With a degree in biochemistry, Leah works for a small biotechnology company and enjoys writing about science.
The Best Travel Toys for 2 Year Olds
The very best travel “toy” we have used is our personal DVD player. For a two year old child, watching a favorite video can be very soothing on board a plane or in a car. We would sometimes bring a new movie, but our two year olds generally preferred to watch their old favorites, over and over again. For parents that own a tablet computer, there are many apps that keep little ones entertained on long trips!
The Best Travel Game: Hungry Hungry Hippos
One of our favorite toys for car or plane trips was a Hungry, Hungry Hippo travel game. The little balls are completely contained in the dome, so no pieces can get lost. Our younger son would spend quite a lot of time making the hippos “eat” the little balls.
This travel game offers two things that 2 year old children like: buttons to press and making things disappear. There are two hippos in the travel version of the game, so a sibling or parent could theoretically play a "real" game with the toy, but our children preferred playing with this toy on their own.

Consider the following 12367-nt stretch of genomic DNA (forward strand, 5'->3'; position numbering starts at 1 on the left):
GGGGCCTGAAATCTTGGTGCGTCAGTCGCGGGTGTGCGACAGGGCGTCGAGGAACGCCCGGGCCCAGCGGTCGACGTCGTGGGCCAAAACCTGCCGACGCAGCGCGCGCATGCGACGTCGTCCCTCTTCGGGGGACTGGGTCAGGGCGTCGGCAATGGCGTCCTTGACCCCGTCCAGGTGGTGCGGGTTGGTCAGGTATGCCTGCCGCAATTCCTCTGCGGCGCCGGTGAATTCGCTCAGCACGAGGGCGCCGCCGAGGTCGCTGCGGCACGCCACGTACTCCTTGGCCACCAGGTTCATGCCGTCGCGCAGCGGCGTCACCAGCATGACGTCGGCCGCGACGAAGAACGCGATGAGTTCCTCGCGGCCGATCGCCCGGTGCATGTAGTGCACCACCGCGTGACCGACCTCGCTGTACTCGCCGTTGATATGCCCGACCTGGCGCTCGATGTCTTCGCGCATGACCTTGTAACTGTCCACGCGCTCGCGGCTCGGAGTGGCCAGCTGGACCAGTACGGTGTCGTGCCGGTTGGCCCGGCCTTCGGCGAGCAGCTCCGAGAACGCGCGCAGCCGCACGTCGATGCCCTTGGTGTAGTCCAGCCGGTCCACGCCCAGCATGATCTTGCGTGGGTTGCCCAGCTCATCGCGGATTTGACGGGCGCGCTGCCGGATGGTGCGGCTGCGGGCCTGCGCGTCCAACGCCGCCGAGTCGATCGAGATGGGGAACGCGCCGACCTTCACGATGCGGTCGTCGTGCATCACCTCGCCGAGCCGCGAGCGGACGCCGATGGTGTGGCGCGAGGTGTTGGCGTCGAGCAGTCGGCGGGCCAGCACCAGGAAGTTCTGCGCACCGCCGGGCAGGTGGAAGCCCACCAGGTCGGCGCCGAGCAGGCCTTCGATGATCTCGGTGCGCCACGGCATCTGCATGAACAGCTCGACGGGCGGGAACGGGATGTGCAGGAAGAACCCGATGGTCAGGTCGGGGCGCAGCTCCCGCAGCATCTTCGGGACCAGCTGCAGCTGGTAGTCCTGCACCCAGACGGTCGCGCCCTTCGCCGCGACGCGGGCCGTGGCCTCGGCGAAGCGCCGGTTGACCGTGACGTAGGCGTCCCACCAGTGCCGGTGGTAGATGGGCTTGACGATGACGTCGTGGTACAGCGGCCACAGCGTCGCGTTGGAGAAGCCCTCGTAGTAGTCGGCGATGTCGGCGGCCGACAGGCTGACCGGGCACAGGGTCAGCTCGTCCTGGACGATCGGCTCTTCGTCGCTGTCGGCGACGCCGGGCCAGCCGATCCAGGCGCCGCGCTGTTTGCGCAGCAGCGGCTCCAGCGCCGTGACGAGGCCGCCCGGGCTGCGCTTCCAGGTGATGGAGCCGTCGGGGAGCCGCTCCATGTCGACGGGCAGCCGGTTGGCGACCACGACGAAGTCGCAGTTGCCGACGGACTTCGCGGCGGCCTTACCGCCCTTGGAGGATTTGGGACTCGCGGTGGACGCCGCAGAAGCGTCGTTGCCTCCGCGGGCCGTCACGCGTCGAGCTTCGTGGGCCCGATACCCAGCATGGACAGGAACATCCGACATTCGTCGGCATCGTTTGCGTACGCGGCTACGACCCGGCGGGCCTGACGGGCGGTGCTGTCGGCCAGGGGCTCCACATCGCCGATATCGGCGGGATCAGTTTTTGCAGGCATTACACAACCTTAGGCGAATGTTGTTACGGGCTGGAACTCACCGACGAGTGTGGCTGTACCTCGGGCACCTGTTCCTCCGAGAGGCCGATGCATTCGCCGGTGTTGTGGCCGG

Hippo Travel Game
Fisher Price Little People Playsets
We also found that Fisher Price Little People made excellent travel toys at this age, particularly the sets that came with a small vehicle and person. We would package a few of these toys into our sons’ backpacks, and bring them out one at a time. They are small enough to fit on an airplane tray, and playing with the little people in the cars kept our little guys entertained.
These small sets are quite inexpensive: we have found sets at our local Big Lots retailer for under $10, and each set includes a vehicle and a person. For car trips, we often carry a small plastic bin filled with various Little People and vehicles - our son will play with them in his car seat.
While it is a larger set, my son's favorite was a musical train set. The train cars snap apart to fit in a child's backpack, and my son would spend quite a bit of time disassembling and reassembling the train cars. He enjoyed putting the people and toy animals into the train cars and would run them over the airplane's tray table.